Monday, August 17, 2015

Eat Your Breakfast

Someone recently shared something with me, and I've been carrying it around with me for days in my head.  He attributed it as a quote from famous business author, Peter Drucker.  He said, "culture eats strategy for breakfast."

As sales professionals we live with strategies.  We have strategies to grow market share.  We have strategies to launch a new product line.  We have strategies to gain a new client.  And when our strategies fail we often look to ourselves to figure out why it didn't work.  We question our skills, techniques, and sometimes even our work ethic.  Yet, the reason why our strategies didn't work may not have anything to do with us as sales professionals and have everything to do with the culture of the organization or people we are trying to sell to.

Culture is a collection of habits that define operating procedures or human behaviors.  These habits can be so entrenched in people and organizations that they are difficult, and, sometimes, nearly impossible to change.

We are offering a solution - a product or service - that would revolutionize the outcomes for an individual or organization, and they just won't buy it.  It is their culture that is getting in the way of the sale.

It may be entirely illogical, irrational, and foolish for them not to buy what you are selling, and they still won't buy it.

Is it a lost cause?  Not entirely.  The sale, if it is to happen, will require considerably more work on your part.  You will need to spend a lot more time with the prospect to learn and understand the culture.  You will need to embrace the culture and get close to it.  It might take weeks or months or even years before you will potentially understand what is it about the culture that is getting in the way.

As busy sales professionals we need to do a quick cost-benefit analysis to evaluate the proper use of our time.  For the right client the investment of time to understand a culture and devise a wise approach to the sale may all be time well spent.

Stephan Covey said, "seek first to understand, and then to be understood."  To understand fully requires time and focus.  Shift your focus to your prospect's culture (habits) and you will be more effective in your sales efforts.

Saturday, January 10, 2015

Shrunken Thoughts

We wait for the world to tell us what to do.  We wait for twitter to inspire us, to prompt us to react.  We check our email for the next thing to add to our to-do list.  We are stimulated by voice mail and text messages; they feed us, they satisfy our need to be important.

An earlier generation thought that television was going to dumb us down.  The half-hour sitcom interrupted by commercial breaks, it was said, would shorten our attention span.  Attention spans have been shortened for Americans.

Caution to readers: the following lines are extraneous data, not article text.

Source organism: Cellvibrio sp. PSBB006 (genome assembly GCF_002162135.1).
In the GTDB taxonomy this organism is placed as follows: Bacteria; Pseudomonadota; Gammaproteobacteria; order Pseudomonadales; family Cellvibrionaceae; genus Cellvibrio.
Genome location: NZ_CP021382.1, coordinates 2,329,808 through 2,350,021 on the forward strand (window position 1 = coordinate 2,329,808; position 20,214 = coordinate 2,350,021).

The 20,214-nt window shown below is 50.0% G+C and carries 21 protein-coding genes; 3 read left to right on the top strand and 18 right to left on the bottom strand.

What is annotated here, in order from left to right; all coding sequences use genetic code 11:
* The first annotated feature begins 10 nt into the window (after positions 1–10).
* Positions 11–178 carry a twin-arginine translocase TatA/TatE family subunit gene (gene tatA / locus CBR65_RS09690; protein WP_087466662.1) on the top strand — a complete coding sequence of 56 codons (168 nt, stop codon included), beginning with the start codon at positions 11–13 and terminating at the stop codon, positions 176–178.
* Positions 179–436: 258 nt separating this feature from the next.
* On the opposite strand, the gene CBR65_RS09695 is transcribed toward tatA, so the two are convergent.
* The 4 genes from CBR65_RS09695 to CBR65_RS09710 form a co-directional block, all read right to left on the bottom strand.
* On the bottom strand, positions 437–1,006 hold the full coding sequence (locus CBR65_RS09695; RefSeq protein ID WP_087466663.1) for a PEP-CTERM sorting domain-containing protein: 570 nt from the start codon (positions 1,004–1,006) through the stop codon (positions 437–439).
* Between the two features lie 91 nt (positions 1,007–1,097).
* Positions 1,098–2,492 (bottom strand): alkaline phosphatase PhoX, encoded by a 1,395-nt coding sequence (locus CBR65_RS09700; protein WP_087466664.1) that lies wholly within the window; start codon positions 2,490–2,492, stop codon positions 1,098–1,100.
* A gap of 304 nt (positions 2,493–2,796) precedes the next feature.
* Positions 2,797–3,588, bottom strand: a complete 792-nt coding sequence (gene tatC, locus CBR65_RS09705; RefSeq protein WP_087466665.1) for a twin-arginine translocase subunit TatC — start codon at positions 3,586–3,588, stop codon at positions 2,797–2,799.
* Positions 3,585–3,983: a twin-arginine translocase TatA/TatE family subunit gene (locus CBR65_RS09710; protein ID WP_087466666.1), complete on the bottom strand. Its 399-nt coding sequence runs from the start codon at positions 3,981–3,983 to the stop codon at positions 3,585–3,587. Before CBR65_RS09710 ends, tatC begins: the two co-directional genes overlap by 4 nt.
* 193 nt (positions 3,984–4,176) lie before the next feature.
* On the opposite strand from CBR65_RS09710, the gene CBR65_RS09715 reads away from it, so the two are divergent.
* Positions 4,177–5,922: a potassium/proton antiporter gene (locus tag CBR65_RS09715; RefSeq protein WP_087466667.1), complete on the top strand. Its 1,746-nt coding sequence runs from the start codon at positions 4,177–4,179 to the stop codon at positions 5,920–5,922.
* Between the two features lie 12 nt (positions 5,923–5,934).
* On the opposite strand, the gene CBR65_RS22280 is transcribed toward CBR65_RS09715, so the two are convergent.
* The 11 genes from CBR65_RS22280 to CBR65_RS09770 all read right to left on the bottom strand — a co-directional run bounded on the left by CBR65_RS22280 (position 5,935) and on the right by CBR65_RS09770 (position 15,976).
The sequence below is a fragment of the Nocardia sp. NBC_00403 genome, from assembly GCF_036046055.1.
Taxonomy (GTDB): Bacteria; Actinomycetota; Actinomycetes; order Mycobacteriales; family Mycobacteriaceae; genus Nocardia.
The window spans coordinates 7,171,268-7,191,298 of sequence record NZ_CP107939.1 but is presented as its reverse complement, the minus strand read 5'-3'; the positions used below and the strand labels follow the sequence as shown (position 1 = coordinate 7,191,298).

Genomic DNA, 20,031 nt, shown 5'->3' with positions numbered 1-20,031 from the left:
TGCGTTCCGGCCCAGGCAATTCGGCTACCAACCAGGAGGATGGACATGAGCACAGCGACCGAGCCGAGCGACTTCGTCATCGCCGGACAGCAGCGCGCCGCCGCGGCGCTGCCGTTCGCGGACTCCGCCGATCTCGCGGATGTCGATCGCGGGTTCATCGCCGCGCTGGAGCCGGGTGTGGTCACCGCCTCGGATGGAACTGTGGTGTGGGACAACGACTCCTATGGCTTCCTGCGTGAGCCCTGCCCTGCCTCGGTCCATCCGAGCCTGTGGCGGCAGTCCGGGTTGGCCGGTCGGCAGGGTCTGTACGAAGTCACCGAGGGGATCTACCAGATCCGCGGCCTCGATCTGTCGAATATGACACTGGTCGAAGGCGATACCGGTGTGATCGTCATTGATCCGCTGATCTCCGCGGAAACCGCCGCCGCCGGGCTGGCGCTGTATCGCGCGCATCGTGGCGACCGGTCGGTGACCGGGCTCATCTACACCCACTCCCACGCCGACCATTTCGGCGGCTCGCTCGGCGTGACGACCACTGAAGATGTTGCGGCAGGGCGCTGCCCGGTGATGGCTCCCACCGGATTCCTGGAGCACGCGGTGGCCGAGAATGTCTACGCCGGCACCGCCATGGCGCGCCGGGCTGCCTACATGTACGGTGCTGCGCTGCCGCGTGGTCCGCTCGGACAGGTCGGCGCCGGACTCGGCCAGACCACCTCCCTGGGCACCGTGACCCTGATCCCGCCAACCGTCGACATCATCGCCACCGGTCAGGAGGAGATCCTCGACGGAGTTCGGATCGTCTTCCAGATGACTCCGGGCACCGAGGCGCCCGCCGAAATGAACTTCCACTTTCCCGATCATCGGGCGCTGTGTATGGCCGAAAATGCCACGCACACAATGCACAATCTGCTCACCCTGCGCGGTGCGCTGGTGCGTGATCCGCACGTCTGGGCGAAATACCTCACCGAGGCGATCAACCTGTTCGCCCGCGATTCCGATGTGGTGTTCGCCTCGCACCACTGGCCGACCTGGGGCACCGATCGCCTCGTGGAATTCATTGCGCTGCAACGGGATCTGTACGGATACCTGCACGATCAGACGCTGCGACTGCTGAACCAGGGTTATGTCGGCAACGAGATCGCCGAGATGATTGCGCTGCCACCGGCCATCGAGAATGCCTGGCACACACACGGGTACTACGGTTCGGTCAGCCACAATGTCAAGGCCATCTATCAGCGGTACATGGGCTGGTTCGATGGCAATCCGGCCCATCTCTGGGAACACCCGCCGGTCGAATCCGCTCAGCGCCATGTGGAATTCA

What can we suppose about the current communication technologies and their impact on current and future generations?  Interesting to think about, and scary.

More importantly, what impact are these technologies having on you and your effectiveness?  Do they control you or are you effectively using them?

The screens we look at are no longer just in our living rooms or on our desk in the office.  No, we carry these screens around with us and we look at them constantly.  It has been suggested that the average American looks at their smart phone 150 times a day.  While I don’t know if that number is accurate, I do know that we look at those screens a lot.  So much so that technology companies are predicting the next growth area is in wearable technology.

I love technology.  I marvel at the availability of information.  What is occurring in this lifetime is truly revolutionary.  As with any revolution we know that things will never be the same, and, during the revolution, we don’t know the eventual outcome.

I recently upgraded to a new smart phone.  I decided not to install facebook on the new cell phone, whereas I had it on the old.  At first I just didn’t take the time to download it, then I thought that maybe without the app on the phone that it would improve the phone’s performance, particularly speed.  After a while I’ve come to appreciate that I feel less distracted and more in control of my time and my thoughts.  That’s right, more in control of my thoughts.  With facebook not on my phone I’ve actually improved my performance.

We are our thoughts.  What we think about, we get.  What we think about, we become.  If we are constantly paying attention to other people’s clever posts, then we think about what kind of clever post we can submit that will be sufficiently similar and somewhat unique.  The size of our thoughts shrinks to that of the next post, in a similar way to how our attention span has shrunk over the years.

For those of us who desire to do big things, important things, we cannot afford to think small thoughts.

Big, important things are things you’ve never done before.  They are dreams and stretch goals.  They are the great ideas that you have, that you haven’t pursued.  They are the stuff that you procrastinate about, life goals.

To pursue those things you need to think about them.  You need to dream and ponder and contemplate.  You may need to do some research and seek advice.  You need to fill your mind and your spirit with information that will lead you to answers related to your goals.  The information inputs must align with and be congruent with the direction you intend to go.

Everything else is distraction.